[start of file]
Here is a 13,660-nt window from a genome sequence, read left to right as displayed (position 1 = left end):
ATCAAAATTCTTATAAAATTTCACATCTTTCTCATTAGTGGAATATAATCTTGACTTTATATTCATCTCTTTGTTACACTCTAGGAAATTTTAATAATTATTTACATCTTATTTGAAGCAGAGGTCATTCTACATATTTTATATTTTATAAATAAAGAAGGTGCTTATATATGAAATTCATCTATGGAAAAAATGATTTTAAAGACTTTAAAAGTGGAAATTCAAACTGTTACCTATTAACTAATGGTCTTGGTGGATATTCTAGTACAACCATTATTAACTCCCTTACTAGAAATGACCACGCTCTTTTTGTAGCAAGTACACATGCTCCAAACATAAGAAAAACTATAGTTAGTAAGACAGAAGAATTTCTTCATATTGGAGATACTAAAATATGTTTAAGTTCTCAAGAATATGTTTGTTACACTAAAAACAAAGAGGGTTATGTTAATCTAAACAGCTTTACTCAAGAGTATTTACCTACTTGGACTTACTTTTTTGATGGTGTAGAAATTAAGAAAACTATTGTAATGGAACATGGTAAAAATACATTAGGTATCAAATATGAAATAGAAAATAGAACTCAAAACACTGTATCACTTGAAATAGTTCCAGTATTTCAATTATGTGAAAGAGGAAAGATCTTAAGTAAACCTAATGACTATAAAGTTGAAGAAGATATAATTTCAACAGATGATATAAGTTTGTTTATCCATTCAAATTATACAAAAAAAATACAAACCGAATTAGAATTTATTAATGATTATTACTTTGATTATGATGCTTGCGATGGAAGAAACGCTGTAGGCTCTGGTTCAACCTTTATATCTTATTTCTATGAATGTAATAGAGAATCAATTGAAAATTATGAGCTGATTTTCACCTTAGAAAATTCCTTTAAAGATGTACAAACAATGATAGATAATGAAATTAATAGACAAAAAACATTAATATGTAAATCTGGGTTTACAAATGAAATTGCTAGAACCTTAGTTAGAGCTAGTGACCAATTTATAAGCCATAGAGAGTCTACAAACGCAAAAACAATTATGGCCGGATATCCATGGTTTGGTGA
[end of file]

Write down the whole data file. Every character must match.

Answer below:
Here is a 13,660-nt window from a genome sequence, read left to right as displayed (position 1 = left end):
ATCAAAATTCTTATAAAATTTCACATCTTTCTCATTAGTGGAATATAATCTTGACTTTATATTCATCTCTTTGTTACACTCTAGGAAATTTTAATAATTATTTACATCTTATTTGAAGCAGAGGTCATTCTACATATTTTATATTTTATAAATAAAGAAGGTGCTTATATATGAAATTCATCTATGGAAAAAATGATTTTAAAGACTTTAAAAGTGGAAATTCAAACTGTTACCTATTAACTAATGGTCTTGGTGGATATTCTAGTACAACCATTATTAACTCCCTTACTAGAAATGACCACGCTCTTTTTGTAGCAAGTACACATGCTCCAAACATAAGAAAAACTATAGTTAGTAAGACAGAAGAATTTCTTCATATTGGAGATACTAAAATATGTTTAAGTTCTCAAGAATATGTTTGTTACACTAAAAACAAAGAGGGTTATGTTAATCTAAACAGCTTTACTCAAGAGTATTTACCTACTTGGACTTACTTTTTTGATGGTGTAGAAATTAAGAAAACTATTGTAATGGAACATGGTAAAAATACATTAGGTATCAAATATGAAATAGAAAATAGAACTCAAAACACTGTATCACTTGAAATAGTTCCAGTATTTCAATTATGTGAAAGAGGAAAGATCTTAAGTAAACCTAATGACTATAAAGTTGAAGAAGATATAATTTCAACAGATGATATAAGTTTGTTTATCCATTCAAATTATACAAAAAAAATACAAACCGAATTAGAATTTATTAATGATTATTACTTTGATTATGATGCTTGCGATGGAAGAAACGCTGTAGGCTCTGGTTCAACCTTTATATCTTATTTCTATGAATGTAATAGAGAATCAATTGAAAATTATGAGCTGATTTTCACCTTAGAAAATTCCTTTAAAGATGTACAAACAATGATAGATAATGAAATTAATAGACAAAAAACATTAATATGTAAATCTGGGTTTACAAATGAAATTGCTAGAACCTTAGTTAGAGCTAGTGACCAATTTATAAGCCATAGAGAGTCTACAAACGCAAAAACAATTATGGCCGGATATCCATGGTTTGGTGA